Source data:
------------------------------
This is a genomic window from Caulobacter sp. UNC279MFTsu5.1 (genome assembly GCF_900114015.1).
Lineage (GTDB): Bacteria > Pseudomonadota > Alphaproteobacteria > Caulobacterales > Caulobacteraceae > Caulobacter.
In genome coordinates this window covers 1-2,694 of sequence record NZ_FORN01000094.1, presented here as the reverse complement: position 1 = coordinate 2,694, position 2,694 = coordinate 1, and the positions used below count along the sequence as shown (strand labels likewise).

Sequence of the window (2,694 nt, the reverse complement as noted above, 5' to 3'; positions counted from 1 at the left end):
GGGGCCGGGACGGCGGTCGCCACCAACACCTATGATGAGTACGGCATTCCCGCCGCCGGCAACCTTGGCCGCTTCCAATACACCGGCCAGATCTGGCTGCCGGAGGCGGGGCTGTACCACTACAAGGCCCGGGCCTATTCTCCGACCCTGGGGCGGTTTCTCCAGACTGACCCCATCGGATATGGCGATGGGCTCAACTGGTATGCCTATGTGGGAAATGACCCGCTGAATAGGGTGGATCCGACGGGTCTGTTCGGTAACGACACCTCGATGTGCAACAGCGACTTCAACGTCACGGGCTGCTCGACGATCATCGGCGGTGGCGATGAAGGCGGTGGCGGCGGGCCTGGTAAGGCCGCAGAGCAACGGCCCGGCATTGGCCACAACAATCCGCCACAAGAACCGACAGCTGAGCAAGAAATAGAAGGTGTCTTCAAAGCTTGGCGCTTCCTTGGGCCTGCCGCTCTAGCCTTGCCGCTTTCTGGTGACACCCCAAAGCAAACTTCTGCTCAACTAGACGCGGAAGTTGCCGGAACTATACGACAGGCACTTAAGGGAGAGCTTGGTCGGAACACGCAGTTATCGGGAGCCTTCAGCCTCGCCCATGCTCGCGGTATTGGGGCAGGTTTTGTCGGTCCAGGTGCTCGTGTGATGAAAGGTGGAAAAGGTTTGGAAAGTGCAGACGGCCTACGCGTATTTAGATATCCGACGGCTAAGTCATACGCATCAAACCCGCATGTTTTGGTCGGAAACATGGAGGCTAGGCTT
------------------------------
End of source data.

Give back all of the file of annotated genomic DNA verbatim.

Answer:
This is a genomic window from Caulobacter sp. UNC279MFTsu5.1 (genome assembly GCF_900114015.1).
Lineage (GTDB): Bacteria > Pseudomonadota > Alphaproteobacteria > Caulobacterales > Caulobacteraceae > Caulobacter.
In genome coordinates this window covers 1-2,694 of sequence record NZ_FORN01000094.1, presented here as the reverse complement: position 1 = coordinate 2,694, position 2,694 = coordinate 1, and the positions used below count along the sequence as shown (strand labels likewise).

Sequence of the window (2,694 nt, the reverse complement as noted above, 5' to 3'; positions counted from 1 at the left end):
GGGGCCGGGACGGCGGTCGCCACCAACACCTATGATGAGTACGGCATTCCCGCCGCCGGCAACCTTGGCCGCTTCCAATACACCGGCCAGATCTGGCTGCCGGAGGCGGGGCTGTACCACTACAAGGCCCGGGCCTATTCTCCGACCCTGGGGCGGTTTCTCCAGACTGACCCCATCGGATATGGCGATGGGCTCAACTGGTATGCCTATGTGGGAAATGACCCGCTGAATAGGGTGGATCCGACGGGTCTGTTCGGTAACGACACCTCGATGTGCAACAGCGACTTCAACGTCACGGGCTGCTCGACGATCATCGGCGGTGGCGATGAAGGCGGTGGCGGCGGGCCTGGTAAGGCCGCAGAGCAACGGCCCGGCATTGGCCACAACAATCCGCCACAAGAACCGACAGCTGAGCAAGAAATAGAAGGTGTCTTCAAAGCTTGGCGCTTCCTTGGGCCTGCCGCTCTAGCCTTGCCGCTTTCTGGTGACACCCCAAAGCAAACTTCTGCTCAACTAGACGCGGAAGTTGCCGGAACTATACGACAGGCACTTAAGGGAGAGCTTGGTCGGAACACGCAGTTATCGGGAGCCTTCAGCCTCGCCCATGCTCGCGGTATTGGGGCAGGTTTTGTCGGTCCAGGTGCTCGTGTGATGAAAGGTGGAAAAGGTTTGGAAAGTGCAGACGGCCTACGCGTATTTAGATATCCGACGGCTAAGTCATACGCATCAAACCCGCATGTTTTGGTCGGAAACATGGAGGCTAGGCTT